"A multitude of Yale College classes come to the Yale Farm to visit our grain field as part of their credit-based study. Anthropology Professor Brian Wood brings his 'Human Ecology' course (ANTH 271) to compare annual grain sowing techniques with perennial cultivation techniques. Classics Professor Noel Lenski brings 'The Romans: A Cultural Introduction' (CLCV 257) to observe the attributes of wheat that allowed for systems of trade and empire. Russian Professor Bella Grigoryan brings 'Masterpieces of Russian Literature' (RUSS 250) to thresh and winnow our wheat harvest, gaining insight on power dynamics between two feuding farmers in Tolstoy's Anna Karenina. Women's, Gender, and Sexuality Studies Professor Maria Trumpler brings 'Women, Food and Culture' (WGSS 120) to turn our threshed and milled wheat into flatbread in our farm oven, using recipes found at the @BeineckeLibrary.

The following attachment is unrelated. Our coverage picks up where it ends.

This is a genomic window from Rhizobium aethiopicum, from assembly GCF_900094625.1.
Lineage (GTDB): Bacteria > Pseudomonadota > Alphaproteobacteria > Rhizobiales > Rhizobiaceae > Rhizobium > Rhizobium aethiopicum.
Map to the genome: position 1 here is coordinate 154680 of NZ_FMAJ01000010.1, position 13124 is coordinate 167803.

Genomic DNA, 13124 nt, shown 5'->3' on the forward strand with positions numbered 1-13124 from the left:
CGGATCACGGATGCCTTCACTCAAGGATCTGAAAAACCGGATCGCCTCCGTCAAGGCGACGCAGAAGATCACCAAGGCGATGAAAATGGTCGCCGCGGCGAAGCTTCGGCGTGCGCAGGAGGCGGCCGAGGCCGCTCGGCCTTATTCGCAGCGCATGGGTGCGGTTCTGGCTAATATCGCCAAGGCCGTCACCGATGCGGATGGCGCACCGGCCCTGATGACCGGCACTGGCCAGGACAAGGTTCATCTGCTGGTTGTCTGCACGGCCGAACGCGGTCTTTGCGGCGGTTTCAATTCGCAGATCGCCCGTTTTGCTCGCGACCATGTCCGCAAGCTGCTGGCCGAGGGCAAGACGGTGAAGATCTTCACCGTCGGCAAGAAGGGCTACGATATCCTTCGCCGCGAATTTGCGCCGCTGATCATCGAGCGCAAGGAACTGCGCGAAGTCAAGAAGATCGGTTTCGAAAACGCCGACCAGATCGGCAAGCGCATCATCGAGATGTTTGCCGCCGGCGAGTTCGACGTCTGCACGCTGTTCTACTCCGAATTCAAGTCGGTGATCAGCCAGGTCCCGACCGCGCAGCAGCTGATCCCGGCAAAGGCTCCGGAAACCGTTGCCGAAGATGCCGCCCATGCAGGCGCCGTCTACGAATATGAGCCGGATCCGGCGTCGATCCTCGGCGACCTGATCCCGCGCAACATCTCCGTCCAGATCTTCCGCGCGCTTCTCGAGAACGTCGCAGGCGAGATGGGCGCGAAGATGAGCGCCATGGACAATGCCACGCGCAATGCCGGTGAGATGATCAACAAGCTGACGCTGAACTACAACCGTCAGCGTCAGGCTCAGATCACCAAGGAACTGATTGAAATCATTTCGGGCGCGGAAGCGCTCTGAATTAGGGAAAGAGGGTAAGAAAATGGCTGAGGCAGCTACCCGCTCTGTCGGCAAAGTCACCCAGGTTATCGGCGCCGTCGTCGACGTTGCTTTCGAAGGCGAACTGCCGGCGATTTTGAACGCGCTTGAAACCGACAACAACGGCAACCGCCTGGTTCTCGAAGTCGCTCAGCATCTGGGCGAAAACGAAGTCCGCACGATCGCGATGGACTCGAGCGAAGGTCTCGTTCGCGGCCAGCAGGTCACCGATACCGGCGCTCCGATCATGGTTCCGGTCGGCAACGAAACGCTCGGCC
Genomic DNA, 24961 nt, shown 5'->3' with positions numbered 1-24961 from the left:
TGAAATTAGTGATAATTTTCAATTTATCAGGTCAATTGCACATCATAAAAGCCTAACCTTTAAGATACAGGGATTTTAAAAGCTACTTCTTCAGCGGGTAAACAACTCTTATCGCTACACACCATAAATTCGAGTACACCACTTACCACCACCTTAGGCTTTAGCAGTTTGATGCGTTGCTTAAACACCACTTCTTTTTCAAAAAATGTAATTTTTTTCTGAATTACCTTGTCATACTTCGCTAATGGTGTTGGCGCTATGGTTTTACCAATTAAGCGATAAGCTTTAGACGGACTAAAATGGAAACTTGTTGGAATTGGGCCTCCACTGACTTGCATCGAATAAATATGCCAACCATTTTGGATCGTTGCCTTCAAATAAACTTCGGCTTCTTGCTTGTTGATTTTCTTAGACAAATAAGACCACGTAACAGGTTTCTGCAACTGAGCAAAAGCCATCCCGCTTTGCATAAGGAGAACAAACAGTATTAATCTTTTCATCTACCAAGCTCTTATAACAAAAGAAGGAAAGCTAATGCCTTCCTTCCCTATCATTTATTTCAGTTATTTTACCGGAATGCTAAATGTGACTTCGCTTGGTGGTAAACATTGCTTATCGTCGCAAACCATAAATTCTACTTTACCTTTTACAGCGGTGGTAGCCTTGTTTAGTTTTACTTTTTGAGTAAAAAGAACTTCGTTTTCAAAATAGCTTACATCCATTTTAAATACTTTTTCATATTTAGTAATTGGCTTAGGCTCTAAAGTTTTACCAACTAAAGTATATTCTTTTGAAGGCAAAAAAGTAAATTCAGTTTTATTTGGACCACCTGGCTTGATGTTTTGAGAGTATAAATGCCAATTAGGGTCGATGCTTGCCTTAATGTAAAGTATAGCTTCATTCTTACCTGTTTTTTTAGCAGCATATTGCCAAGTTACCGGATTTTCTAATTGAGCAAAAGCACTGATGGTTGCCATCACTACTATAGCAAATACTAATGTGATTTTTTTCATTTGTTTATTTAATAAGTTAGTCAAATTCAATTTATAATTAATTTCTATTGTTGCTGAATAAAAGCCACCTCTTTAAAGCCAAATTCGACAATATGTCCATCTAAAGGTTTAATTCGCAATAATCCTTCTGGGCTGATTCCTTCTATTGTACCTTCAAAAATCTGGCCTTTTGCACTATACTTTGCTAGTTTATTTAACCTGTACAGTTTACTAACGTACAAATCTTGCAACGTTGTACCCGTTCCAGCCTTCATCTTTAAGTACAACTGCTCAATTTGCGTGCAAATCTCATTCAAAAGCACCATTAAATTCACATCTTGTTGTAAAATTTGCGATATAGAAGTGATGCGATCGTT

So interwoven is wheat with human history, culture, and health, that we feel like these classes are just scratching the surface of the academic usefulness of on-campus grain production. As farm manager at the Yale Farm, I feel like I am also just scratching the surface of the YSFP's collaboration with The Bread Lab Director, Steve Jones, who got this ball rolling five years ago. It was in this spirit that I attended The Bread Lab's annual conference, The Grain Gathering, last week in Washington’s Skagit Valley, along with @Yale professors Jim Scott and Maria Trumpler." — Jeremy Oldfield's reflecting on his entrée into @wsu_bread_lab's Grain Gathering this past week. #🍞 #🌾 #graingathering2017